The paintings are of the American artist Elizabeth Osborne, born 1936, and trained at the Pennsylvania Academy of the Fine Arts. In the early 1960’s she was in Paris for a full year of study. These, from an Winter 2016-17 exhibition at the Delaware Art Museum in Wilmington, are the paintings which resulted.
I heard that thousands of people lined the streets when Pablo Neruda’s body was taken for burial from Santiago de Chile to Isla Negra. Some of them were declaiming his poems. By heart.
Whole poems declaimed by heart to the passing cortege in anguish and defiance of the dictatorship then in power.
by Pablo Neruda, 1904-1973, Chilean poet and diplomat
Now we will count to twelve
and we will all keep still.
Black Doorway III and detail, oil on canvas, 1966
For once on the face of the earth,
let’s not speak in any language;
let’s stop for one second,
and not move our arms so much.
Truck Paris and detail, 1963, acrylic on canvas with object
It would be an exotic moment
without rush, without engines;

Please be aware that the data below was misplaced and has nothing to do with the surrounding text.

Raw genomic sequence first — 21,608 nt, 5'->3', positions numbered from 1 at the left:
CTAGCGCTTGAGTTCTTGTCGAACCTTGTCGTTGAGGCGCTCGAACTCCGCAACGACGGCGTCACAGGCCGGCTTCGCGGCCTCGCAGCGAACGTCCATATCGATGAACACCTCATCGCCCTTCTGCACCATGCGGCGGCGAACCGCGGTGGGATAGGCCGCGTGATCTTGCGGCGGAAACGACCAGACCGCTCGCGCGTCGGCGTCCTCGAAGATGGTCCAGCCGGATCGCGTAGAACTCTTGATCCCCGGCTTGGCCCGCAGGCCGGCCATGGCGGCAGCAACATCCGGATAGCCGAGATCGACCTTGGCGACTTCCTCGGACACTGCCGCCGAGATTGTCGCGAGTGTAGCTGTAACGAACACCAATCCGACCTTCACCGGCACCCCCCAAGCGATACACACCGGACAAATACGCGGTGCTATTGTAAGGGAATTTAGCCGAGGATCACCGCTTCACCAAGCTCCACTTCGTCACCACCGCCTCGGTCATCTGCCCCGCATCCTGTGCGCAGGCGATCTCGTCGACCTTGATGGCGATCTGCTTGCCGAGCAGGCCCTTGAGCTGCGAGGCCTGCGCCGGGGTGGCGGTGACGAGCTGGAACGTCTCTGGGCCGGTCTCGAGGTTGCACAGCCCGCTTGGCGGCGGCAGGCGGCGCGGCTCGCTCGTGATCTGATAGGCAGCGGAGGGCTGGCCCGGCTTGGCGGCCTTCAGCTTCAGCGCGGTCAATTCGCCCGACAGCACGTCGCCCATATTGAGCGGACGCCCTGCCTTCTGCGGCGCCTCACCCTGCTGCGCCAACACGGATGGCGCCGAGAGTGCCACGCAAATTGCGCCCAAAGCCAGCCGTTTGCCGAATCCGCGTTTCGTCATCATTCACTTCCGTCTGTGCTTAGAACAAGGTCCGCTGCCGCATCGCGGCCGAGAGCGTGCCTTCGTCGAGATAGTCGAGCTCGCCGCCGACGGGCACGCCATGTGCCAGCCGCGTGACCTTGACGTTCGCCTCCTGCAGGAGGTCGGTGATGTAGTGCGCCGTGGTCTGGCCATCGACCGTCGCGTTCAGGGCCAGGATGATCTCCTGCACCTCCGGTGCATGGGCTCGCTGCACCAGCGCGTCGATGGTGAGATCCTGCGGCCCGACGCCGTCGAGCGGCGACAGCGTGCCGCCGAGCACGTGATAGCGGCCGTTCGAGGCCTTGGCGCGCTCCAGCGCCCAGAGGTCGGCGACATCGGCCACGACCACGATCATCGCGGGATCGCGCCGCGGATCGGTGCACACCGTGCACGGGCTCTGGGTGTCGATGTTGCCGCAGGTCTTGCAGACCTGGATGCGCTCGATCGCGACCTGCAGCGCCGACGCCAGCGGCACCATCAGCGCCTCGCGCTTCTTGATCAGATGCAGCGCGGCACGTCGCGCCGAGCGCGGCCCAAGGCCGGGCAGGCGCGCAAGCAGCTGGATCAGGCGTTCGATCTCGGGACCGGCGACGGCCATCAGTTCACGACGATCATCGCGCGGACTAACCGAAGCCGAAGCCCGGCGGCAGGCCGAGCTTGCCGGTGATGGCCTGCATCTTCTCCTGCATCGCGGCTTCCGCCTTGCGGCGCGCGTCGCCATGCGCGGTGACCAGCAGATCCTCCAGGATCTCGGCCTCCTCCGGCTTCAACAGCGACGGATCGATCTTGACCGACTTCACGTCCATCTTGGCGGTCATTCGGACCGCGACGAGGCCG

we would all be together
in a sudden strangeness.
Fisherman in the cold sea
would not harm whales
and the man gathering salt
would look at his hurt hands.
Black Doorway I and details, 1966, oil on canvas with object
Those who prepare green wars,
wars with gas, wars with fire,
victories with no survivors,
would put on clean clothes
and walk about with their brothers
in the shade, doing nothing.
Untitled, 1965, acrylic on canvas
What I want should not be confused
with total inactivity.
Life is what it is about;
I want no truck with death.
Windshield, 1963, acrylic on canvas with objects
If we were not so single-minded
about keeping our lives moving,
and for once could do nothing,
perhaps a huge silence
might interrupt this sadness
of never understanding ourselves
and of threatening ourselves with death.
Perhaps the earth can teach us
as when everything seems dead
and later proves to be alive.***
Now I’ll count up to twelve
and you keep quiet and I will go.
Night Still Life and detail, 1962, oil on canvas